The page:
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Cresols are organic compounds which are methylphenols. They are a widely occurring natural and manufactured group of aromatic organic compounds which are categorized as phenols (sometimes called phenolics). Depending on the temperature, cresols can be solid or liquid because they have melting points not far from room temperature. Like other types of phenols, they are slowly oxidized by long exposure to air and the impurities often give cresols a yellowish to brownish red tint. Cresols have an odor characteristic to that of other simple phenols, reminiscent to some of a "medicine" smell.
Additional recommended knowledge
In its chemical structure, a cresol molecule has a methyl group substituted onto the benzene ring of a phenol molecule. There are three forms of cresols that are only slightly different in their chemical structure: ortho-cresol (o-cresol), meta-cresol (m-cresol), and para-cresol (p-cresol). These forms occur separately or as a mixture.
Cresols are used to dissolve other chemicals, as disinfectants and deodorizers, and to make specific chemicals that kill insect pests.
Cresol solutions are used as household cleaners and disinfectants, perhaps most famously under the trade name Lysol. In the past, cresol solutions have been used as antiseptics in surgery, but they have been largely displaced in this role by less toxic compounds. Lysol was also advertised as a disinfecting vaginal douche in mid-twentieth century America.
Cresols are found in many foods and in wood and tobacco smoke, crude oil, coal tar, and in brown mixtures such as creosote, cresolene and cresylic acids, which are wood preservatives. Small organisms in soil and water produce cresols when they break down materials in the environment.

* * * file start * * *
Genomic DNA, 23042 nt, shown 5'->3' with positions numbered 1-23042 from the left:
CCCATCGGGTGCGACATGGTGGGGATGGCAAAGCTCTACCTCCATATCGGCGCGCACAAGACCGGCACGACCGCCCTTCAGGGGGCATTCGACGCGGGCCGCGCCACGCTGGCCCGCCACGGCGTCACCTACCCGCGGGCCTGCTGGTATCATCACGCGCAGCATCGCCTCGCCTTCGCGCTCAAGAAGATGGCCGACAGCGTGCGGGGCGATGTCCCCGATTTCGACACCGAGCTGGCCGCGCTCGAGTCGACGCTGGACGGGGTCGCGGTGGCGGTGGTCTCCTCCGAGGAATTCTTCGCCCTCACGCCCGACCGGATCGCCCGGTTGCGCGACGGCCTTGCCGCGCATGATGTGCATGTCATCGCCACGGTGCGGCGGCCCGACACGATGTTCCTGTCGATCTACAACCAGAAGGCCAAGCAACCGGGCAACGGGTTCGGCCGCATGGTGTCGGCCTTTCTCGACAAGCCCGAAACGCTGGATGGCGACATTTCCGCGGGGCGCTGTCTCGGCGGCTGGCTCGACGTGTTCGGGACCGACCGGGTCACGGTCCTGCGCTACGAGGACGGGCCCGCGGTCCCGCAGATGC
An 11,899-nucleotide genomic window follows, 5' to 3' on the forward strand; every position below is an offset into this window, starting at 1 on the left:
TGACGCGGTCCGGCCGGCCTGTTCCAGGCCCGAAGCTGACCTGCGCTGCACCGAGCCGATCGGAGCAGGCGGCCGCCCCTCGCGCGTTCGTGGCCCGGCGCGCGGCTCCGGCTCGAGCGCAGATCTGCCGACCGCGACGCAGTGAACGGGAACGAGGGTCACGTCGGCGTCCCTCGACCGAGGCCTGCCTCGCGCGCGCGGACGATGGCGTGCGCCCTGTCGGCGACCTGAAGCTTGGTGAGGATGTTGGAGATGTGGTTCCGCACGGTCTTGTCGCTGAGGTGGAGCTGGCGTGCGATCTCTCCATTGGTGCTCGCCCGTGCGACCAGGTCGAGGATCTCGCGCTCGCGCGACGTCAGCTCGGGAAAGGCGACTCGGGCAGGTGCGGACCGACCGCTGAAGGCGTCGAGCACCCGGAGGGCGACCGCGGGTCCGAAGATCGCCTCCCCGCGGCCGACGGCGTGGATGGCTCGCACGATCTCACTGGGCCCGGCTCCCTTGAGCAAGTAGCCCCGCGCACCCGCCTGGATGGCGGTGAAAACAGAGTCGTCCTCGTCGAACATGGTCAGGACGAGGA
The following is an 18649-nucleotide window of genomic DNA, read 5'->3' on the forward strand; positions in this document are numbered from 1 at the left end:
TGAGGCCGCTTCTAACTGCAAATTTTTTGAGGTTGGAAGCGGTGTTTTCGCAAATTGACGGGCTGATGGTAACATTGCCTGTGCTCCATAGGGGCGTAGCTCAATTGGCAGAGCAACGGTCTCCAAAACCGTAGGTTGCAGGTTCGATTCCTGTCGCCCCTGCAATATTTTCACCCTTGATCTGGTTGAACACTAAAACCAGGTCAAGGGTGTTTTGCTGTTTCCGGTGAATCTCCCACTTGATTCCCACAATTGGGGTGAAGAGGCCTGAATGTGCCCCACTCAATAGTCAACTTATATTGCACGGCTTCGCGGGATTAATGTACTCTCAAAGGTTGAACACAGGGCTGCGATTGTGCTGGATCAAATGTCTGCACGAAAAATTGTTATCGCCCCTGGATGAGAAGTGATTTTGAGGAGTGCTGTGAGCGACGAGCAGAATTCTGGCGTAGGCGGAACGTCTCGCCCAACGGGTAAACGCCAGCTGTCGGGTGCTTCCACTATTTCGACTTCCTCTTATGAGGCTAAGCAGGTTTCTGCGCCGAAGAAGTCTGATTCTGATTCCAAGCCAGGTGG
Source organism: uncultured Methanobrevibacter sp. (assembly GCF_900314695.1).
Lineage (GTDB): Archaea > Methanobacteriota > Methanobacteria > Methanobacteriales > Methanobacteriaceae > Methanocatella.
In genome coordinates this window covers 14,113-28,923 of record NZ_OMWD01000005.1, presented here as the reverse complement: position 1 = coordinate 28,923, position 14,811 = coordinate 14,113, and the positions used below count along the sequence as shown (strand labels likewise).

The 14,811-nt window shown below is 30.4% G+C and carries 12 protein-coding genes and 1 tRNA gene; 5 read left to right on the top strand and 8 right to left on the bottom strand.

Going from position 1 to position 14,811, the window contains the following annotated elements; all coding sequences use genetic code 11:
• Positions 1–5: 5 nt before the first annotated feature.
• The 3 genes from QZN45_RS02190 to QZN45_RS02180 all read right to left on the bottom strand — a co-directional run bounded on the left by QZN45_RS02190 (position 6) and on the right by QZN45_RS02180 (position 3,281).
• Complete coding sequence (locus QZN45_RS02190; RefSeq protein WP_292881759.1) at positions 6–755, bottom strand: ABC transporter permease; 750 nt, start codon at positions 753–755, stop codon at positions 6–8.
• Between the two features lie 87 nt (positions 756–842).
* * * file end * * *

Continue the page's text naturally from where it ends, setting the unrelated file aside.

Xylenols are dimethylphenols, or they can be thought of as methylcresols.
Most exposures to cresols are at very low levels that are not harmful. When cresols are breathed, ingested, or applied to the skin at very high levels, they can be very harmful. Effects observed in people include irritation and burning of skin, eyes, mouth, and throat; abdominal pain and vomiting; heart damage; anemia; liver and kidney damage; facial paralysis; coma; and death.
Breathing high levels of cresols for a short time results in irritation of the nose and throat. Aside from these effects, very little is known about the effects of breathing cresols, for example, at lower levels over longer times.
Short-term and long-term studies with animals have shown similar effects from exposure to cresols. No human or animal studies have shown harmful effects from cresols on the ability to have children.
It is not known what the effects are from long-term ingestion or skin contact with low levels of cresols.
References for Table of Properties
|This article is licensed under the GNU Free Documentation License. It uses material from the Wikipedia article "Cresol". A list of authors is available in Wikipedia.|